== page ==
That is why the Hague Joint Declaration is a necessity for the GRP-NDFP peace negotiations. It is an agreement of parity. It is an agreement of reciprocity. It opens the way to peace negotiations on Social and Economic Reforms, Political and Constitutional Reforms and End of Hostilities and Disposition of Forces.
From the very beginning, the NDFP has rightfully insisted that it has its own constitution. It refuses to recognize the GRP Constitution as the sole determinant of the GRP-NDFP peace negotiations.
The third item in the substantive agenda of the GRP-NDFP peace negotiations on Political and Constitutional Reforms (PCR) and its prospective agreement precisely anticipates potential mechanisms to ensure that all the peace agreements, culminating in the last item on End of Hostilities and Disposition of Forces (EHDF), are compatible with the Parties’ respective legal and judicial processes and frameworks to effectively implement the prospective Comprehensive Agreement on Social and Economic Reforms (CASER) and the Comprehensive Agreement on Political and Constitutional Reforms (CAPCR).
Preconditioning the peace negotiations with the submission or surrender of one side to the Constitution of the other is the prevention of peace negotiations. The peace negotiations should allow the negotiating and still conflicting parties to negotiate and advance in making mutual agreements in terms of principle, policy and practical cooperation towards the goal of a just and lasting peace by addressing the roots of at the armed conflict through social, economic and political reforms.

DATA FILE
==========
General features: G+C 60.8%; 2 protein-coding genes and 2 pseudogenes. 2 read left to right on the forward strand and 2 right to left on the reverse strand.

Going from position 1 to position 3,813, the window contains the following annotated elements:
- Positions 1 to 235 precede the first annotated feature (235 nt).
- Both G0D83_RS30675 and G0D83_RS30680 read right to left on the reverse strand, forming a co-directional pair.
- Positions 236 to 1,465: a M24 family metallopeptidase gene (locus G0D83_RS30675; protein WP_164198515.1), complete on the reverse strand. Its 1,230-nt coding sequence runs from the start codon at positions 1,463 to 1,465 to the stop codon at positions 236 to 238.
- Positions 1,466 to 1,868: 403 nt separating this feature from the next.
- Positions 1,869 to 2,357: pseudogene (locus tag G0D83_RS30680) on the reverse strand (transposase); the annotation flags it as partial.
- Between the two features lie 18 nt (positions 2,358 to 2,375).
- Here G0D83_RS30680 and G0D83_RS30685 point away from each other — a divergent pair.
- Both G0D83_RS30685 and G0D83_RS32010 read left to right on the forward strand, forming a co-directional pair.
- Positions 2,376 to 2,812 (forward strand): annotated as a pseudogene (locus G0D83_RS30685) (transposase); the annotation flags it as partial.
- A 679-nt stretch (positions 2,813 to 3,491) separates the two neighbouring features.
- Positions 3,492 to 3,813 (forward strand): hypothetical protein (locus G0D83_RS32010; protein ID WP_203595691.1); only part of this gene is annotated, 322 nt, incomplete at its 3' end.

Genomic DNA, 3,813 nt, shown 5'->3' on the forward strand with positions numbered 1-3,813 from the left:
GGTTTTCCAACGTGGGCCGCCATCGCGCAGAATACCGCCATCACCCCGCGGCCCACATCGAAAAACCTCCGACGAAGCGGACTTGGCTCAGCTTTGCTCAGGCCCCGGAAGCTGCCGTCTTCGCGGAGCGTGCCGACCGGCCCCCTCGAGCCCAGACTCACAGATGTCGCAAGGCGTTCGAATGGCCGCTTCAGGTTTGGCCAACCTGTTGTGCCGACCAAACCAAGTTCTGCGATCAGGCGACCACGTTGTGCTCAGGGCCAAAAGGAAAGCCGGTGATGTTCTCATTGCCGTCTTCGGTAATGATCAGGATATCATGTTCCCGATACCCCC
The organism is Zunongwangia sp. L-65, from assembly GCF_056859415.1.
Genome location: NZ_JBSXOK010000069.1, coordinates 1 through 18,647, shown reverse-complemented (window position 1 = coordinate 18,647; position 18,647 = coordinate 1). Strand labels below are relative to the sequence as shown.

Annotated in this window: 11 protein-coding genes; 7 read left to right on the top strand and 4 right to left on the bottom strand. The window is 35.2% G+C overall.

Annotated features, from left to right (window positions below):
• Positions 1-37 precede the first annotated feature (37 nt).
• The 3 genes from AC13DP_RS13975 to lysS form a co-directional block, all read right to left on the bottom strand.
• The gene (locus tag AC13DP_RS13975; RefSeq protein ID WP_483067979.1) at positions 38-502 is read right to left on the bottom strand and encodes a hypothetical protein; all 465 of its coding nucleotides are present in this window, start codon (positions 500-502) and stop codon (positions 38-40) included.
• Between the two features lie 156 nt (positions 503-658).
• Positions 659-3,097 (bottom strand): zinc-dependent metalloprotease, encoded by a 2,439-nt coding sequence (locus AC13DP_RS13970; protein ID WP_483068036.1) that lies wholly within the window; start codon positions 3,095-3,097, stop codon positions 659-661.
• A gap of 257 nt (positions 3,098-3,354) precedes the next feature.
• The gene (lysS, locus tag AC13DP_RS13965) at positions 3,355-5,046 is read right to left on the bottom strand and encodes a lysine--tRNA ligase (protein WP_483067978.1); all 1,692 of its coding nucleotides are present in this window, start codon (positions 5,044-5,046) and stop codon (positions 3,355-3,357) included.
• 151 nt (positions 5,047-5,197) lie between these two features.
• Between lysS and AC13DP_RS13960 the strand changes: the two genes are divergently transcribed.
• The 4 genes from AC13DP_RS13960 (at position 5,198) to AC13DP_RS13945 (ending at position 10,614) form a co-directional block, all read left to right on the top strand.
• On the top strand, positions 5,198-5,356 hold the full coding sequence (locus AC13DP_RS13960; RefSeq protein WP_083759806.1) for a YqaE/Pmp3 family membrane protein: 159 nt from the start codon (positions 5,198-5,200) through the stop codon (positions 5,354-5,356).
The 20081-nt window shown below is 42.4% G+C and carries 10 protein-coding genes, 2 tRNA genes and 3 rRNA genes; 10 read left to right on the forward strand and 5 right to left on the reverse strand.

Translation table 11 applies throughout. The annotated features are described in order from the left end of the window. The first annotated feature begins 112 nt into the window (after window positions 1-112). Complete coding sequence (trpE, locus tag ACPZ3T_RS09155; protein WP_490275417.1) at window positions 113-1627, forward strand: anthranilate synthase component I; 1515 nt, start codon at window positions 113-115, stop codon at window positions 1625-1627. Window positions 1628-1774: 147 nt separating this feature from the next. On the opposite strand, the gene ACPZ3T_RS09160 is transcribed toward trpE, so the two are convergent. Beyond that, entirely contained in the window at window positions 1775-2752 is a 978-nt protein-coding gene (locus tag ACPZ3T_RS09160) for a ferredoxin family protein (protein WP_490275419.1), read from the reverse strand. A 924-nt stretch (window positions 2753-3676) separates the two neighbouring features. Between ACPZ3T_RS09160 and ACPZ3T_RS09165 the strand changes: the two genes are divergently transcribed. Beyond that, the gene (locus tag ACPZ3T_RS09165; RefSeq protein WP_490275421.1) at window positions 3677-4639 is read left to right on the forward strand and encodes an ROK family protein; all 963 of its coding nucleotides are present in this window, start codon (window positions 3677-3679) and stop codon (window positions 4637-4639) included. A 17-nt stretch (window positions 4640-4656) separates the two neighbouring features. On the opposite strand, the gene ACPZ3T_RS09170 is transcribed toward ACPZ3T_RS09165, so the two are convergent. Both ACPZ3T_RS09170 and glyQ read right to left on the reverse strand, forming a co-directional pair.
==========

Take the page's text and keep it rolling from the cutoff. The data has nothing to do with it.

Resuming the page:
Both Parties are expected not to impose their respective legal and constitutional process on the other such that they can negotiate to come up with agreements based on such mutually acceptable principles of democracy, social justice and national sovereignty.
In the concrete, either or both Parties should be open to tweak their respective organic documents to make them consistent with whatever is achieved in the negotiating table to give life to the SER and PCR as well as the EHDF provisions so they can be implemented both jointly as well as separately by the Parties.
The logic of the items in the substantive agenda, their sequence, and their operationalization envisions that from one comprehensive agreement to another there is advance of mutually agreed principles, policies and practical cooperation towards a just peace.
As a matter of fact, even under the ongoing CASER drafts, there are multiple proposed provisions on practical cooperation, including projected GRP congressional appropriations for genuine land reform and national industrialization.
At all events, the Parties should and are expected to anticipate, address and hurdle any constitutional and legal concerns or challenges that arise or may arise when they negotiate and enter into agreements. The extensive work done on the Comprehensive Agreement on Social and Economic Reforms ( CASER) by the negotiating panels and their respective reciprocal working committees should not go to waste but be continued.